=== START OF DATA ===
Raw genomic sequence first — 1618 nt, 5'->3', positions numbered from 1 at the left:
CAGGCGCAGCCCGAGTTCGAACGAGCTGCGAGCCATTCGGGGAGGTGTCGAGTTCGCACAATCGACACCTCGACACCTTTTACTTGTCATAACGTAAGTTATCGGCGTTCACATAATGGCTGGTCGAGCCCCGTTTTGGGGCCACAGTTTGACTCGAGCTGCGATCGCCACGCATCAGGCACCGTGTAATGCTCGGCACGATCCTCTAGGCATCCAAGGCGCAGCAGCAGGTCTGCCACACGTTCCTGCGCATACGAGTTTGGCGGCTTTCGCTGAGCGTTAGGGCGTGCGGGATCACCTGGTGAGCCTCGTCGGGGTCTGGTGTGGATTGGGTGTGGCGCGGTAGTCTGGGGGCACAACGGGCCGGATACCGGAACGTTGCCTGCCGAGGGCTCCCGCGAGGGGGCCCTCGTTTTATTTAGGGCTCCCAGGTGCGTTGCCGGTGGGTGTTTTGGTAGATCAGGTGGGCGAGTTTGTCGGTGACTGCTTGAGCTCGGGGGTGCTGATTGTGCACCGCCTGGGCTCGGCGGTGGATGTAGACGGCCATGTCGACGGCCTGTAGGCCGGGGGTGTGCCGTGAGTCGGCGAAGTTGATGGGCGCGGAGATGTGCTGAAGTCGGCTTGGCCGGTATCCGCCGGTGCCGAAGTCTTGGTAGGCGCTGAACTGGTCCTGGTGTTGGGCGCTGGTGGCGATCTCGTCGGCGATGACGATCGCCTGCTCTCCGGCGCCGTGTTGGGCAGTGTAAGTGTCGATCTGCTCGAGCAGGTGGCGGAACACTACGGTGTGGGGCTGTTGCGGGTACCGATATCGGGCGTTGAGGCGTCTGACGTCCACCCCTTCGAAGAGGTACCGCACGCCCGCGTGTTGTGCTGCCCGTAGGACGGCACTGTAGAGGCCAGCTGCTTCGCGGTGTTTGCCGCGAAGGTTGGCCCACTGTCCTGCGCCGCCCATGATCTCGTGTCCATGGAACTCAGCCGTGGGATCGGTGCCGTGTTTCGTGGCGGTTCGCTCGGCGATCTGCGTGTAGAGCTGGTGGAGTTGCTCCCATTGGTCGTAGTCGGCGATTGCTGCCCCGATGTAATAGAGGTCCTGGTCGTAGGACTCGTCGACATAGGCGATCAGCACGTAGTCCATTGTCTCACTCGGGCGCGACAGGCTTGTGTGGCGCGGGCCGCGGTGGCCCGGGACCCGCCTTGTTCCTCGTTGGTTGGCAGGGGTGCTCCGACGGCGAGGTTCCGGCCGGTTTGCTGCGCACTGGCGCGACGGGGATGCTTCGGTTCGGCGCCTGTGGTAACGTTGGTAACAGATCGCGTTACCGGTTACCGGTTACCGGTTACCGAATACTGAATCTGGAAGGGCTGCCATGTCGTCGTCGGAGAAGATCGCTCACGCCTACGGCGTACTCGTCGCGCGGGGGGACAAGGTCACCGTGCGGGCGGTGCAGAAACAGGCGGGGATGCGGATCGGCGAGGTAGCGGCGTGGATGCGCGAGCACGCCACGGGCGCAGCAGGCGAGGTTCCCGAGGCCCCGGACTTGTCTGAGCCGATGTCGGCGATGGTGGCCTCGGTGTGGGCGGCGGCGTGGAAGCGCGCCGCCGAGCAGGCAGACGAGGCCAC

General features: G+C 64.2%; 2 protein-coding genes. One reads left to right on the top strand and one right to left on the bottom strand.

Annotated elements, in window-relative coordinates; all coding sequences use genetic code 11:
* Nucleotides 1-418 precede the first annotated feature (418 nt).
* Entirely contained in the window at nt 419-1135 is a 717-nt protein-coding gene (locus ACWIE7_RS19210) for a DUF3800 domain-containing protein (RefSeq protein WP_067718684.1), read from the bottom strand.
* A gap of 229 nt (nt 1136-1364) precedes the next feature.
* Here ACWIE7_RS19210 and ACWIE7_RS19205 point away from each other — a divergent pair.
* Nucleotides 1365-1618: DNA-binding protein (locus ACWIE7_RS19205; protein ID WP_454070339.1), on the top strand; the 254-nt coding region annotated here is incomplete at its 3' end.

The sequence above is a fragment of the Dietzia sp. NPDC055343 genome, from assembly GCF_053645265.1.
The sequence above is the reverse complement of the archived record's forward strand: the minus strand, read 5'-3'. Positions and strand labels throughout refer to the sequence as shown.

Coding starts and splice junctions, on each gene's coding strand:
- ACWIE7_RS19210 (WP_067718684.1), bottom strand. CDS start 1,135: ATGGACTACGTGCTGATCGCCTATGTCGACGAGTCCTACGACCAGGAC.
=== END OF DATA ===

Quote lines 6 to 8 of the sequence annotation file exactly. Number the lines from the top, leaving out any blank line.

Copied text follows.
* Entirely contained in the window at nt 419-1135 is a 717-nt protein-coding gene (locus ACWIE7_RS19210) for a DUF3800 domain-containing protein (RefSeq protein WP_067718684.1), read from the bottom strand.
* A gap of 229 nt (nt 1136-1364) precedes the next feature.
* Here ACWIE7_RS19210 and ACWIE7_RS19205 point away from each other — a divergent pair.